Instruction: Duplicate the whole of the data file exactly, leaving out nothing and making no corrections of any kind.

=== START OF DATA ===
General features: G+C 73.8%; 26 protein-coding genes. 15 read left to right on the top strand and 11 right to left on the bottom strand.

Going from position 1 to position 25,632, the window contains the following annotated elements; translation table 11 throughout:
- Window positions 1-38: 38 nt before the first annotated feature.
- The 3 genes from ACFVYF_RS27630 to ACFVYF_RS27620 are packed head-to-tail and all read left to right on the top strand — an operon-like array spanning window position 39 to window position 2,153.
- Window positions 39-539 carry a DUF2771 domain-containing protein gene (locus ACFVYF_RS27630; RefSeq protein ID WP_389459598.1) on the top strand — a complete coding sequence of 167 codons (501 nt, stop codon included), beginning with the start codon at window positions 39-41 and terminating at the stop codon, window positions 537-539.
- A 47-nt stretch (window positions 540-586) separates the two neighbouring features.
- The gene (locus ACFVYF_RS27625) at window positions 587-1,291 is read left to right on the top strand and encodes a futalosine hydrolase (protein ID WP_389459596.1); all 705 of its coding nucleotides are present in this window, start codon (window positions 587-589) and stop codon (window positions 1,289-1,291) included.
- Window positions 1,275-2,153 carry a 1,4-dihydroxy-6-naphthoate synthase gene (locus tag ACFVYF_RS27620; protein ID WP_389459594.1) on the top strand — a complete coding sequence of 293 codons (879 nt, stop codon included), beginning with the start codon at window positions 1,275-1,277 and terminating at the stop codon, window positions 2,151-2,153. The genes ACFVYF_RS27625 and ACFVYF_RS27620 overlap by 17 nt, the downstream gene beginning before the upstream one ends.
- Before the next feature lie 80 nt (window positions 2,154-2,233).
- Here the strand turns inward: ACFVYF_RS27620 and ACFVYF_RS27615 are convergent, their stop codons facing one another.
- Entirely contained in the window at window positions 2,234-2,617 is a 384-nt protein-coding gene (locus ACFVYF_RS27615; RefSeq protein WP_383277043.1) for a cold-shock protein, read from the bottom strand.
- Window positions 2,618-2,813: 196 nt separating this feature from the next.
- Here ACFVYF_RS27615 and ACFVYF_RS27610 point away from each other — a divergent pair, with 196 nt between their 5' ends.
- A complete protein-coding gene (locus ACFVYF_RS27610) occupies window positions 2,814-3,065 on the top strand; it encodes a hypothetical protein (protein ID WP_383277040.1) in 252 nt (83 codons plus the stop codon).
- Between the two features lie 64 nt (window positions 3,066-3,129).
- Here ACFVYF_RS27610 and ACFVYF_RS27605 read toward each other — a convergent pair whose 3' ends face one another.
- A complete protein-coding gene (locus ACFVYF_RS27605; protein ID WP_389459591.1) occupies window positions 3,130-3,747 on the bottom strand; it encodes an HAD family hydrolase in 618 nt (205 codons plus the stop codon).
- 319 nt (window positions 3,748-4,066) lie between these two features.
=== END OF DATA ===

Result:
General features: G+C 73.8%; 26 protein-coding genes. 15 read left to right on the top strand and 11 right to left on the bottom strand.

Going from position 1 to position 25,632, the window contains the following annotated elements; translation table 11 throughout:
- Window positions 1-38: 38 nt before the first annotated feature.
- The 3 genes from ACFVYF_RS27630 to ACFVYF_RS27620 are packed head-to-tail and all read left to right on the top strand — an operon-like array spanning window position 39 to window position 2,153.
- Window positions 39-539 carry a DUF2771 domain-containing protein gene (locus ACFVYF_RS27630; RefSeq protein ID WP_389459598.1) on the top strand — a complete coding sequence of 167 codons (501 nt, stop codon included), beginning with the start codon at window positions 39-41 and terminating at the stop codon, window positions 537-539.
- A 47-nt stretch (window positions 540-586) separates the two neighbouring features.
- The gene (locus ACFVYF_RS27625) at window positions 587-1,291 is read left to right on the top strand and encodes a futalosine hydrolase (protein ID WP_389459596.1); all 705 of its coding nucleotides are present in this window, start codon (window positions 587-589) and stop codon (window positions 1,289-1,291) included.
- Window positions 1,275-2,153 carry a 1,4-dihydroxy-6-naphthoate synthase gene (locus tag ACFVYF_RS27620; protein ID WP_389459594.1) on the top strand — a complete coding sequence of 293 codons (879 nt, stop codon included), beginning with the start codon at window positions 1,275-1,277 and terminating at the stop codon, window positions 2,151-2,153. The genes ACFVYF_RS27625 and ACFVYF_RS27620 overlap by 17 nt, the downstream gene beginning before the upstream one ends.
- Before the next feature lie 80 nt (window positions 2,154-2,233).
- Here the strand turns inward: ACFVYF_RS27620 and ACFVYF_RS27615 are convergent, their stop codons facing one another.
- Entirely contained in the window at window positions 2,234-2,617 is a 384-nt protein-coding gene (locus ACFVYF_RS27615; RefSeq protein WP_383277043.1) for a cold-shock protein, read from the bottom strand.
- Window positions 2,618-2,813: 196 nt separating this feature from the next.
- Here ACFVYF_RS27615 and ACFVYF_RS27610 point away from each other — a divergent pair, with 196 nt between their 5' ends.
- A complete protein-coding gene (locus ACFVYF_RS27610) occupies window positions 2,814-3,065 on the top strand; it encodes a hypothetical protein (protein ID WP_383277040.1) in 252 nt (83 codons plus the stop codon).
- Between the two features lie 64 nt (window positions 3,066-3,129).
- Here ACFVYF_RS27610 and ACFVYF_RS27605 read toward each other — a convergent pair whose 3' ends face one another.
- A complete protein-coding gene (locus ACFVYF_RS27605; protein ID WP_389459591.1) occupies window positions 3,130-3,747 on the bottom strand; it encodes an HAD family hydrolase in 618 nt (205 codons plus the stop codon).
- 319 nt (window positions 3,748-4,066) lie between these two features.